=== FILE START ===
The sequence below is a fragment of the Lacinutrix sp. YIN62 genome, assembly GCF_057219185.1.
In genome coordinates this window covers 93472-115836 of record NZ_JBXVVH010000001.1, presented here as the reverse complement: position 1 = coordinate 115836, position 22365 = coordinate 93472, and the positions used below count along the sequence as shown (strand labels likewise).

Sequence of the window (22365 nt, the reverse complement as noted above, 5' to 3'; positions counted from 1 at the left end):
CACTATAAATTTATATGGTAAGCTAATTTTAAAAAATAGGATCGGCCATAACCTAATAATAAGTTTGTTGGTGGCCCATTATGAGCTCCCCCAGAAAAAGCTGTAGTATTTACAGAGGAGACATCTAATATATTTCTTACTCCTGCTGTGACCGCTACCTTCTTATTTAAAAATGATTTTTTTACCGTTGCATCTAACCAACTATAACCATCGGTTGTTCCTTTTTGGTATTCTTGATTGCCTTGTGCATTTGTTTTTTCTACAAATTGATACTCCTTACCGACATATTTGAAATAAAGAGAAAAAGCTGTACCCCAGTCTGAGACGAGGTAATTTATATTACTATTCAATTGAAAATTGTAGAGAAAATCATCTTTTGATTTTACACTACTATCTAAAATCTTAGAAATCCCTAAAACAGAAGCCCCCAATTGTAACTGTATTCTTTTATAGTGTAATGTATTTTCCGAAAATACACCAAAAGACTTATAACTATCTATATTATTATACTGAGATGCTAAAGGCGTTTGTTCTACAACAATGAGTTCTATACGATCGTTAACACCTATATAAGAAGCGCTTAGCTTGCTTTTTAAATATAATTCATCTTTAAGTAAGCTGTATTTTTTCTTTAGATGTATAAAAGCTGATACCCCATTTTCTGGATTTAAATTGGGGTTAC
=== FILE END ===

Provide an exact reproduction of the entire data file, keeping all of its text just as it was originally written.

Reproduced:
The sequence below is a fragment of the Lacinutrix sp. YIN62 genome, assembly GCF_057219185.1.
In genome coordinates this window covers 93472-115836 of record NZ_JBXVVH010000001.1, presented here as the reverse complement: position 1 = coordinate 115836, position 22365 = coordinate 93472, and the positions used below count along the sequence as shown (strand labels likewise).

Sequence of the window (22365 nt, the reverse complement as noted above, 5' to 3'; positions counted from 1 at the left end):
CACTATAAATTTATATGGTAAGCTAATTTTAAAAAATAGGATCGGCCATAACCTAATAATAAGTTTGTTGGTGGCCCATTATGAGCTCCCCCAGAAAAAGCTGTAGTATTTACAGAGGAGACATCTAATATATTTCTTACTCCTGCTGTGACCGCTACCTTCTTATTTAAAAATGATTTTTTTACCGTTGCATCTAACCAACTATAACCATCGGTTGTTCCTTTTTGGTATTCTTGATTGCCTTGTGCATTTGTTTTTTCTACAAATTGATACTCCTTACCGACATATTTGAAATAAAGAGAAAAAGCTGTACCCCAGTCTGAGACGAGGTAATTTATATTACTATTCAATTGAAAATTGTAGAGAAAATCATCTTTTGATTTTACACTACTATCTAAAATCTTAGAAATCCCTAAAACAGAAGCCCCCAATTGTAACTGTATTCTTTTATAGTGTAATGTATTTTCCGAAAATACACCAAAAGACTTATAACTATCTATATTATTATACTGAGATGCTAAAGGCGTTTGTTCTACAACAATGAGTTCTATACGATCGTTAACACCTATATAAGAAGCGCTTAGCTTGCTTTTTAAATATAATTCATCTTTAAGTAAGCTGTATTTTTTCTTTAGATGTATAAAAGCTGATACCCCATTTTCTGGATTTAAATTGGGGTTAC